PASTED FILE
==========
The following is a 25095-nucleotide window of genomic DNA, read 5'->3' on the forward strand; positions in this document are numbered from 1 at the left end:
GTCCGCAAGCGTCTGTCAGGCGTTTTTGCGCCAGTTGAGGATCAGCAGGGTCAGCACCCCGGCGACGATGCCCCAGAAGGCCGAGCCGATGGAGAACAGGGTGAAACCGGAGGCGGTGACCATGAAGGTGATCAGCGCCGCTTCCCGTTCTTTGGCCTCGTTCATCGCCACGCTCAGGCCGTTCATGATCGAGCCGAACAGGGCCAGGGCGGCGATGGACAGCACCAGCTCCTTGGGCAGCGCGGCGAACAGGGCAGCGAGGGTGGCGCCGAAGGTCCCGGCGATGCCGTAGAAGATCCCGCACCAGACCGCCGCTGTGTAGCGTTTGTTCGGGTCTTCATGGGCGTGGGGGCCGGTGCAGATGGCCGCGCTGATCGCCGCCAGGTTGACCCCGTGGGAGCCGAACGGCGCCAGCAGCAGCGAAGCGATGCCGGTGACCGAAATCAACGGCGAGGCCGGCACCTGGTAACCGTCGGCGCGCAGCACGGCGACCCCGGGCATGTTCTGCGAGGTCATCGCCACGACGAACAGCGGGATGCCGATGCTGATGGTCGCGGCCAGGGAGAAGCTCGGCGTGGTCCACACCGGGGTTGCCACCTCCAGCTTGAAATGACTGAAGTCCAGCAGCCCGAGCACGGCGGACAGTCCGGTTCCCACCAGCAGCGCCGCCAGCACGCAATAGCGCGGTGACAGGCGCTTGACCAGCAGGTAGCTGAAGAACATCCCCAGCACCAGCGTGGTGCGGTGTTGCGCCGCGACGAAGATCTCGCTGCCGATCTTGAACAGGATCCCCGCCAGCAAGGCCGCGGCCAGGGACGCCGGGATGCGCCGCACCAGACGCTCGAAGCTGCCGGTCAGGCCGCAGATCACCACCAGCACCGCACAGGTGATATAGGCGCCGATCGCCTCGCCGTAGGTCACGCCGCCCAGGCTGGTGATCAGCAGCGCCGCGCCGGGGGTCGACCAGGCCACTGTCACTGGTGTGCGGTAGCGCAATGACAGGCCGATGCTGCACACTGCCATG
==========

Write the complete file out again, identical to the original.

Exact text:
The following is a 25095-nucleotide window of genomic DNA, read 5'->3' on the forward strand; positions in this document are numbered from 1 at the left end:
GTCCGCAAGCGTCTGTCAGGCGTTTTTGCGCCAGTTGAGGATCAGCAGGGTCAGCACCCCGGCGACGATGCCCCAGAAGGCCGAGCCGATGGAGAACAGGGTGAAACCGGAGGCGGTGACCATGAAGGTGATCAGCGCCGCTTCCCGTTCTTTGGCCTCGTTCATCGCCACGCTCAGGCCGTTCATGATCGAGCCGAACAGGGCCAGGGCGGCGATGGACAGCACCAGCTCCTTGGGCAGCGCGGCGAACAGGGCAGCGAGGGTGGCGCCGAAGGTCCCGGCGATGCCGTAGAAGATCCCGCACCAGACCGCCGCTGTGTAGCGTTTGTTCGGGTCTTCATGGGCGTGGGGGCCGGTGCAGATGGCCGCGCTGATCGCCGCCAGGTTGACCCCGTGGGAGCCGAACGGCGCCAGCAGCAGCGAAGCGATGCCGGTGACCGAAATCAACGGCGAGGCCGGCACCTGGTAACCGTCGGCGCGCAGCACGGCGACCCCGGGCATGTTCTGCGAGGTCATCGCCACGACGAACAGCGGGATGCCGATGCTGATGGTCGCGGCCAGGGAGAAGCTCGGCGTGGTCCACACCGGGGTTGCCACCTCCAGCTTGAAATGACTGAAGTCCAGCAGCCCGAGCACGGCGGACAGTCCGGTTCCCACCAGCAGCGCCGCCAGCACGCAATAGCGCGGTGACAGGCGCTTGACCAGCAGGTAGCTGAAGAACATCCCCAGCACCAGCGTGGTGCGGTGTTGCGCCGCGACGAAGATCTCGCTGCCGATCTTGAACAGGATCCCCGCCAGCAAGGCCGCGGCCAGGGACGCCGGGATGCGCCGCACCAGACGCTCGAAGCTGCCGGTCAGGCCGCAGATCACCACCAGCACCGCACAGGTGATATAGGCGCCGATCGCCTCGCCGTAGGTCACGCCGCCCAGGCTGGTGATCAGCAGCGCCGCGCCGGGGGTCGACCAGGCCACTGTCACTGGTGTGCGGTAGCGCAATGACAGGCCGATGCTGCACACTGCCATG